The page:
The government of Kenya has announced a significant shift in its healthcare strategy, revealing that it will not renew its agreement with Cuban doctors.

Instead, the country will focus on harnessing the capabilities of local healthcare professionals to address its medical needs.

Health Cabinet Secretary (CS) Susan Nakhumicha delivered the noteworthy declaration, underlining the commitment to empower the nation's own medical workforce.

She expressed her confidence in the potential of a motivated and well-supported domestic medical workforce.

"I want to say as a ministry and as your Cabinet Secretary, I have no doubt that we are going to have a very very motivated workforce, that is well taken care of and on that note I'm pleased to announce that we shall not be renewing the agreement for the Cuban doctors," Nakhumicha stated.

"Because I want to believe that our very own are going to be committed to the cause."

The announcement comes after years of criticism from medical unions such as the Kenya Medical Association (KMA) and the Kenya Medical Practitioners, Pharmacists, and Dentists Union (KMPPDU).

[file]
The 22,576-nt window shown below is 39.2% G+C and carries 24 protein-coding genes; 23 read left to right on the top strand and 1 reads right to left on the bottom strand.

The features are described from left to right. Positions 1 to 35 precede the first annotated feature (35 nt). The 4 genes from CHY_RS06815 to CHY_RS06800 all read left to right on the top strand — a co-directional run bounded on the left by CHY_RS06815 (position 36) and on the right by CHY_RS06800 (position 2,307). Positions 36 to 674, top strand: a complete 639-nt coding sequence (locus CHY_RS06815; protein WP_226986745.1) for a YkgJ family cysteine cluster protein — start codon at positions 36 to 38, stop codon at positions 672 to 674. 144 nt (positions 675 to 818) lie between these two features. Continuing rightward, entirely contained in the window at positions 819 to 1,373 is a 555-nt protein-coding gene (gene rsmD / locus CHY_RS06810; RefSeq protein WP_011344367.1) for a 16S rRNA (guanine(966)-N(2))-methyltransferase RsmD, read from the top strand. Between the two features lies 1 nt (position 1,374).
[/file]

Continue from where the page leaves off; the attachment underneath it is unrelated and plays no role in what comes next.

The unions argued that the state should have employed local medical care specialists before looking for help elsewhere.

In 2018, Kenya signed a deal with Cuba to allow 100 Cuban healthcare specialists to work in the country. In return, Kenya sent 50 doctors to Havana to be trained in family medicine.

However, the deal was unpopular with Kenyan doctors, who argued that the Cuban doctors were being paid more than their Kenyan counterparts.

Critics also argued that the money spent on the Cuban doctors could have been better spent on Kenya's medical infrastructure or on training more Kenyan doctors.

The government's decision to end the deal with Cuban doctors is a welcome move for Kenyan medical unions.

However, it remains to be seen whether the government will be able to fill the gap left by the Cuban doctors with qualified Kenyan healthcare professionals.